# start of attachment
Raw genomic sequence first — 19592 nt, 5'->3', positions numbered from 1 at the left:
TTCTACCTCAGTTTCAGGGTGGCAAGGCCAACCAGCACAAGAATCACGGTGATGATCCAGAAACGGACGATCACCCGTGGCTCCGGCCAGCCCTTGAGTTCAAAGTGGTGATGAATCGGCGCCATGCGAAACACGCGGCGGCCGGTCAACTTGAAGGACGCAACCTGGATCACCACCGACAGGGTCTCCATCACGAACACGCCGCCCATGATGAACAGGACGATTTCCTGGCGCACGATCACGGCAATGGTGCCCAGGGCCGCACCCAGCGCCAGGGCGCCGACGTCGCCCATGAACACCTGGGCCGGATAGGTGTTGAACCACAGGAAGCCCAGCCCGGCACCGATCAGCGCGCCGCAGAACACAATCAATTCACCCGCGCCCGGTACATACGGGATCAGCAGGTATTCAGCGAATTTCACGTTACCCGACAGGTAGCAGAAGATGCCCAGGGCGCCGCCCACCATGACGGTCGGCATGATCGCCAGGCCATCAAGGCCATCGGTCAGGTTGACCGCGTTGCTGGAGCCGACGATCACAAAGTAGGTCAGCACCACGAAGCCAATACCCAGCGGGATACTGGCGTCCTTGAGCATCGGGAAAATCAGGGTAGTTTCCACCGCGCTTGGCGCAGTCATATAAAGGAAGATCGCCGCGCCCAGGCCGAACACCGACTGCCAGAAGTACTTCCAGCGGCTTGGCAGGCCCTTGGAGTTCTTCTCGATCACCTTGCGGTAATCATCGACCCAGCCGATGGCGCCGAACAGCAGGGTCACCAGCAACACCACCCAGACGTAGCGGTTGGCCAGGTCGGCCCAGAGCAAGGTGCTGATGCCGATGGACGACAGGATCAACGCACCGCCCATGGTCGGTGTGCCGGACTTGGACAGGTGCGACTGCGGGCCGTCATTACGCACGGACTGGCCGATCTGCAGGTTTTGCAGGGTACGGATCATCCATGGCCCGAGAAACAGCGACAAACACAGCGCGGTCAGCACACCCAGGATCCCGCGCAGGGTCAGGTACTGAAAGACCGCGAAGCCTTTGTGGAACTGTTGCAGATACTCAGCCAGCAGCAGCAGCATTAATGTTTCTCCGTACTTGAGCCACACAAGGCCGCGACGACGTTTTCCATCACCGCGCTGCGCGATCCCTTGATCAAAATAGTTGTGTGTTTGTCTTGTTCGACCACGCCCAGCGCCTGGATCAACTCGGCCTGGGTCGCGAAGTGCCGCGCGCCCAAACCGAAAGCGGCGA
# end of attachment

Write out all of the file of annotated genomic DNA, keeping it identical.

Raw genomic sequence first — 19592 nt, 5'->3', positions numbered from 1 at the left:
TTCTACCTCAGTTTCAGGGTGGCAAGGCCAACCAGCACAAGAATCACGGTGATGATCCAGAAACGGACGATCACCCGTGGCTCCGGCCAGCCCTTGAGTTCAAAGTGGTGATGAATCGGCGCCATGCGAAACACGCGGCGGCCGGTCAACTTGAAGGACGCAACCTGGATCACCACCGACAGGGTCTCCATCACGAACACGCCGCCCATGATGAACAGGACGATTTCCTGGCGCACGATCACGGCAATGGTGCCCAGGGCCGCACCCAGCGCCAGGGCGCCGACGTCGCCCATGAACACCTGGGCCGGATAGGTGTTGAACCACAGGAAGCCCAGCCCGGCACCGATCAGCGCGCCGCAGAACACAATCAATTCACCCGCGCCCGGTACATACGGGATCAGCAGGTATTCAGCGAATTTCACGTTACCCGACAGGTAGCAGAAGATGCCCAGGGCGCCGCCCACCATGACGGTCGGCATGATCGCCAGGCCATCAAGGCCATCGGTCAGGTTGACCGCGTTGCTGGAGCCGACGATCACAAAGTAGGTCAGCACCACGAAGCCAATACCCAGCGGGATACTGGCGTCCTTGAGCATCGGGAAAATCAGGGTAGTTTCCACCGCGCTTGGCGCAGTCATATAAAGGAAGATCGCCGCGCCCAGGCCGAACACCGACTGCCAGAAGTACTTCCAGCGGCTTGGCAGGCCCTTGGAGTTCTTCTCGATCACCTTGCGGTAATCATCGACCCAGCCGATGGCGCCGAACAGCAGGGTCACCAGCAACACCACCCAGACGTAGCGGTTGGCCAGGTCGGCCCAGAGCAAGGTGCTGATGCCGATGGACGACAGGATCAACGCACCGCCCATGGTCGGTGTGCCGGACTTGGACAGGTGCGACTGCGGGCCGTCATTACGCACGGACTGGCCGATCTGCAGGTTTTGCAGGGTACGGATCATCCATGGCCCGAGAAACAGCGACAAACACAGCGCGGTCAGCACACCCAGGATCCCGCGCAGGGTCAGGTACTGAAAGACCGCGAAGCCTTTGTGGAACTGTTGCAGATACTCAGCCAGCAGCAGCAGCATTAATGTTTCTCCGTACTTGAGCCACACAAGGCCGCGACGACGTTTTCCATCACCGCGCTGCGCGATCCCTTGATCAAAATAGTTGTGTGTTTGTCTTGTTCGACCACGCCCAGCGCCTGGATCAACTCGGCCTGGGTCGCGAAGTGCCGCGCGCCCAAACCGAAAGCGGCGA